We know what you’re thinking. Another weight loss fad? Nope. Not this time. Studies have shown that getting the FDA-recommended amount of fiber—about 30 grams per day—can be a beneficial part of your weight loss regimen. Read on to find out how dietary fiber helps with weight loss.
What is dietary fiber?
Dietary fiber is a carbohydrate-based component of vegetables and fruits. While moving through your gut during digestion, it can’t be broken down by your body’s enzymes. Instead, it aids digestion based on the kind of fiber it is.
- Soluble fiber dissolves in water. It acts like food for your gut microbiota, which are friendly microorganisms that keep your gut healthy.
- Insoluble fiber doesn’t dissolve in water, but absorbs it. It promotes intestinal activity, helping you poop.
Dietary fiber also promotes the production and excretion of bile, which helps you digest saturated fats like those from red meat and fried food. Other benefits of dietary fiber include helping you feel less hungry and regulating your blood sugar levels.
Studies have shown that getting the FDA-recommended amount of fiber—about 30 grams per day—can be a beneficial part of your weight management regimen.
Due to the many advantages of getting enough fiber in your diet, doctors and experts recommend it to help lower the risk of diabetes, cardiovascular disease, and high blood pressure. It’s also associated with preventing constipation, hemorrhoids, and colon cancer.
How does dietary fiber help you lose weight?
Fiber can help you feel fuller for longer.
Dietary fiber is associated with feelings of satiety. When you feel satisfied from your meal, you eat less. When you eat less, you take in fewer calories, which can contribute to weight loss.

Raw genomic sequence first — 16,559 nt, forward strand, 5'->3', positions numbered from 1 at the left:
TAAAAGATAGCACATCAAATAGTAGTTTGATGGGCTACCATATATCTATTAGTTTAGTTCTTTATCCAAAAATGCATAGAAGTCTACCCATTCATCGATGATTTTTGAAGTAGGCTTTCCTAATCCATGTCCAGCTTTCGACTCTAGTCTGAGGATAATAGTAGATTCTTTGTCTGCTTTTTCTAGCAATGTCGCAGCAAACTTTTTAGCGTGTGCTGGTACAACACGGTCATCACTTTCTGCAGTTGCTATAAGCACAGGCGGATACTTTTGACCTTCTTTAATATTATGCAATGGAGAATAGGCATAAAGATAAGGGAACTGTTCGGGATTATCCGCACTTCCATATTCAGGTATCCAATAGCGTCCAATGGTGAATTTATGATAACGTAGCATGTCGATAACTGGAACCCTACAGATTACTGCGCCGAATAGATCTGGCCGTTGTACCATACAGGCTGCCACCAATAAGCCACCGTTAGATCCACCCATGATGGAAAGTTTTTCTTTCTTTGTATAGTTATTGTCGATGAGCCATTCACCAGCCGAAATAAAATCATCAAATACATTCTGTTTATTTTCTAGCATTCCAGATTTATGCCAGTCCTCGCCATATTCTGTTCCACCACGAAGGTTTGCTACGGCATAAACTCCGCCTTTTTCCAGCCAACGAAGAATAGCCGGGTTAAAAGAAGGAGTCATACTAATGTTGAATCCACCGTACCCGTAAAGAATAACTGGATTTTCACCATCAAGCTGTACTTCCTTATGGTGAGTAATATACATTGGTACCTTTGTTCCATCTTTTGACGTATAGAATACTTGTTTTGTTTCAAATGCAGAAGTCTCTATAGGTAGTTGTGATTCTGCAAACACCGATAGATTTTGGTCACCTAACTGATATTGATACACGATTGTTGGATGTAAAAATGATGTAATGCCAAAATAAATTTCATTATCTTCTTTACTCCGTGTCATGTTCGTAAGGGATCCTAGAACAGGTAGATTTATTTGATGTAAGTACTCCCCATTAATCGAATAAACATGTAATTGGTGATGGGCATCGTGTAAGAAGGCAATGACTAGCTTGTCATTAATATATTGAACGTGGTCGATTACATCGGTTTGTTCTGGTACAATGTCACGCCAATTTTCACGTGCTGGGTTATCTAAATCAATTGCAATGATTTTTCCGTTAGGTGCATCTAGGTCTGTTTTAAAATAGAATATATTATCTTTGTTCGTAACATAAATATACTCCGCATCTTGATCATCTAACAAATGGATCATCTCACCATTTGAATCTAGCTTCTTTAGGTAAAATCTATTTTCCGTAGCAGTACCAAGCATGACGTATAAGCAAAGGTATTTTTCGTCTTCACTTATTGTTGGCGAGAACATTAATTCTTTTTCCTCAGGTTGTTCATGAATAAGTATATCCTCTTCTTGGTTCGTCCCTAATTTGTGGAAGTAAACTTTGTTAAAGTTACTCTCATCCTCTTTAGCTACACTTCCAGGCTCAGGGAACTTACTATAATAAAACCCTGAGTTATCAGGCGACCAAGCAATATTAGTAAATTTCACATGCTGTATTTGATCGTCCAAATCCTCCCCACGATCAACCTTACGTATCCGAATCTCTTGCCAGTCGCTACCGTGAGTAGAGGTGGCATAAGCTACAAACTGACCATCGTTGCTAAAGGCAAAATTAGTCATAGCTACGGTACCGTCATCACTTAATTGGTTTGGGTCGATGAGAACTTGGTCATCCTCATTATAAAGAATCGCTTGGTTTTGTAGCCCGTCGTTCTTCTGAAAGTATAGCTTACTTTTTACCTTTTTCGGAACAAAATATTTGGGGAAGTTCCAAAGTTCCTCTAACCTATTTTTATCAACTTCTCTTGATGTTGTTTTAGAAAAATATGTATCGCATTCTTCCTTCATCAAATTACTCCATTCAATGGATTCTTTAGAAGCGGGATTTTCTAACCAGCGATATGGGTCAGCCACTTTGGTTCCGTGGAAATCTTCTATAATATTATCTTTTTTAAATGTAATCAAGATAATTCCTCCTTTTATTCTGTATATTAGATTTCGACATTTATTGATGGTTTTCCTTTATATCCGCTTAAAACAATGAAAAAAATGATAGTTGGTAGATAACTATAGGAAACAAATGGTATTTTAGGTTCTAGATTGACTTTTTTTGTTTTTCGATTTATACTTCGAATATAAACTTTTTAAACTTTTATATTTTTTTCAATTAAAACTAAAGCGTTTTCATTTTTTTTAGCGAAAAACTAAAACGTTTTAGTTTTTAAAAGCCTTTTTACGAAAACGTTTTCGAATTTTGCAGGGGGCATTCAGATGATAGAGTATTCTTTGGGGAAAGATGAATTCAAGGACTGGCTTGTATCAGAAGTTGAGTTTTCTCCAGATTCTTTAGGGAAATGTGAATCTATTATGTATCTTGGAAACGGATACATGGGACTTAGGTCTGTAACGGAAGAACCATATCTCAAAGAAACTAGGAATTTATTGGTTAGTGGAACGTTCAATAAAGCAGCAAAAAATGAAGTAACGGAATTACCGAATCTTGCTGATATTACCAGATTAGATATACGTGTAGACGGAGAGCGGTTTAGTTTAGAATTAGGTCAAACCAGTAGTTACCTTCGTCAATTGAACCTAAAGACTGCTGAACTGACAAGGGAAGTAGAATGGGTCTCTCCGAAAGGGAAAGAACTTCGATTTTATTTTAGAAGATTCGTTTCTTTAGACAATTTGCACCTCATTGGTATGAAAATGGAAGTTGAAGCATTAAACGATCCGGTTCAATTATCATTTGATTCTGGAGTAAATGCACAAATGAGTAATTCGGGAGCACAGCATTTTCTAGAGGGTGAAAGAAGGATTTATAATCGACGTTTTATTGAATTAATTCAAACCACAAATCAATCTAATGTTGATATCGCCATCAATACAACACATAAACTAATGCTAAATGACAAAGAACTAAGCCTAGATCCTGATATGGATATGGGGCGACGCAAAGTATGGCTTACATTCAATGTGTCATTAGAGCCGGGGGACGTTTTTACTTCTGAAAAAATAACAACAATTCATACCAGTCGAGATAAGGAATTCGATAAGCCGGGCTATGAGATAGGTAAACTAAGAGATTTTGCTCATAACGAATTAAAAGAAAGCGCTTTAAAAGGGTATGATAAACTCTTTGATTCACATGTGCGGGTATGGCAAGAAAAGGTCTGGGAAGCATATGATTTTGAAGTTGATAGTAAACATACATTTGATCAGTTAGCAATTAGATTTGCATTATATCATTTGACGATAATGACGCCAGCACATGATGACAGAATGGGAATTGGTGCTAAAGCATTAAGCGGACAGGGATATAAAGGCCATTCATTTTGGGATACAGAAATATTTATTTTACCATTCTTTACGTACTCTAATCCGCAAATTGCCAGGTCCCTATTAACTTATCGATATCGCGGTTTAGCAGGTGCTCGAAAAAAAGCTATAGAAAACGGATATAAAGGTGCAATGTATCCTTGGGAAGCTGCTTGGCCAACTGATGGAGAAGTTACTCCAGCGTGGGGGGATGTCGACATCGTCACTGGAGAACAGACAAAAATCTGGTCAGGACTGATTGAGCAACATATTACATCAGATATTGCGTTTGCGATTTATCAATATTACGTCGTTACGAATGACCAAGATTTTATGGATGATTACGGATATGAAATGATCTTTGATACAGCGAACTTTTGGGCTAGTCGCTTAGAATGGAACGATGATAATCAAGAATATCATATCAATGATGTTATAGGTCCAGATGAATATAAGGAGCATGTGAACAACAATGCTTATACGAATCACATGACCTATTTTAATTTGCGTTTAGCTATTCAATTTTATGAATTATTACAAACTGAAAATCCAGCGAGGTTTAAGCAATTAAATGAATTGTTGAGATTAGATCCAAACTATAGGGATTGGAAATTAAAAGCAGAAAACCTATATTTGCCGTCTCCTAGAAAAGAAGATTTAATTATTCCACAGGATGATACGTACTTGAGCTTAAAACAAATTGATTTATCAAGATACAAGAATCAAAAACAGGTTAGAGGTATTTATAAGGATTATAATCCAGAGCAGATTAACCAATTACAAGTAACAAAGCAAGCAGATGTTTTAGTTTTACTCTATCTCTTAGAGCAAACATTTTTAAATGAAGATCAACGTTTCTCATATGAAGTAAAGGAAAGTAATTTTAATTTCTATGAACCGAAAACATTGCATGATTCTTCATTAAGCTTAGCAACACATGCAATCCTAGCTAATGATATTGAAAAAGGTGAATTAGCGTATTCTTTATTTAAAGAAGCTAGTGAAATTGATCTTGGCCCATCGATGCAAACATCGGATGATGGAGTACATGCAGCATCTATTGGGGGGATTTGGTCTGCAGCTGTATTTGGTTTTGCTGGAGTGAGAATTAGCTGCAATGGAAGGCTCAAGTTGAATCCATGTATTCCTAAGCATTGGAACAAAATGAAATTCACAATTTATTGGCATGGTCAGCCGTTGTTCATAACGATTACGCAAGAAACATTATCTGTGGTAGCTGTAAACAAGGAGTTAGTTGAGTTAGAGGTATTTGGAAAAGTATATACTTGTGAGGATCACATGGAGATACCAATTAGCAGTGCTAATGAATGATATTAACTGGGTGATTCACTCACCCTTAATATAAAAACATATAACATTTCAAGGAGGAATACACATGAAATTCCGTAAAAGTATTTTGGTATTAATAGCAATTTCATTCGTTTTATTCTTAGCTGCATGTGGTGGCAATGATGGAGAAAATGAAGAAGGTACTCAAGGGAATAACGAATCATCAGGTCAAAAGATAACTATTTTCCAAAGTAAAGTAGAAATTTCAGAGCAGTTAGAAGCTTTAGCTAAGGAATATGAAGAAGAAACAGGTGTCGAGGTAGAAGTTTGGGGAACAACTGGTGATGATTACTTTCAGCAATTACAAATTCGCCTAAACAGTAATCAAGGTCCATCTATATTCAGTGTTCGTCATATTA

Fiber can help get rid of excess fluid in your body.
From the moment you chew your food until it’s in your intestines, dietary fiber works to absorb excess water in your food and help you eliminate it. By getting rid of this extra water, it contributes to the loss of weight associated with fluid retention.
The FDA recommends that you get about 30 grams of dietary fiber daily, but 95% of Americans fail to do so.
Fiber may reduce how much fat and sugar you absorb from your food.
An important effect dietary fiber has in your digestive system is inhibiting the enzymes that break down fats. In doing so, it prevents your body from absorbing as much fat from your food, which can lead to weight gain.
Fiber also has a low glycemic index. That means that, even though it’s a carbohydrate, it doesn’t raise your blood glucose by transforming into sugar. Since increased blood sugar is linked to increased weight, dietary fiber prevents you from packing on extra pounds from sugar.
How do I get enough fiber to help with weight loss?
The FDA recommends that you get about 30 grams of dietary fiber daily, but 95% of Americans fail to do so. That’s because it’s easier said than done — 30 grams of fiber means eating about 12 salads every day! Here are some other alternatives to getting the daily recommended amount of dietary fiber:
- Choose whole grain options and brown rice.
- Eat 6 servings of fruits or vegetables a day.
- Incorporate legumes such as lentils, beans, or peas into your diet.
- Use concentrated sources of fiber like flaxseed, chia, or quinoa.
- Take a fiber supplement. Bellway fiber supplements provide you with 18% of the fiber you need daily (and contain no artificial ingredients, unlike other brands!). Just confirm with a doctor that it's right for you, as you would with any daily supplement.
An important note: Your body may need to adjust to the increased fiber intake. If you’re using a supplement to increase your fiber, be sure to gradually increase how much fiber you take. You’ll also want to drink more water. For every 10 grams of fiber you eat, drink about 2 cups of water to help it absorb correctly. And, with drinking water being linked to weight loss, you’ll do double duty to maintain your weight!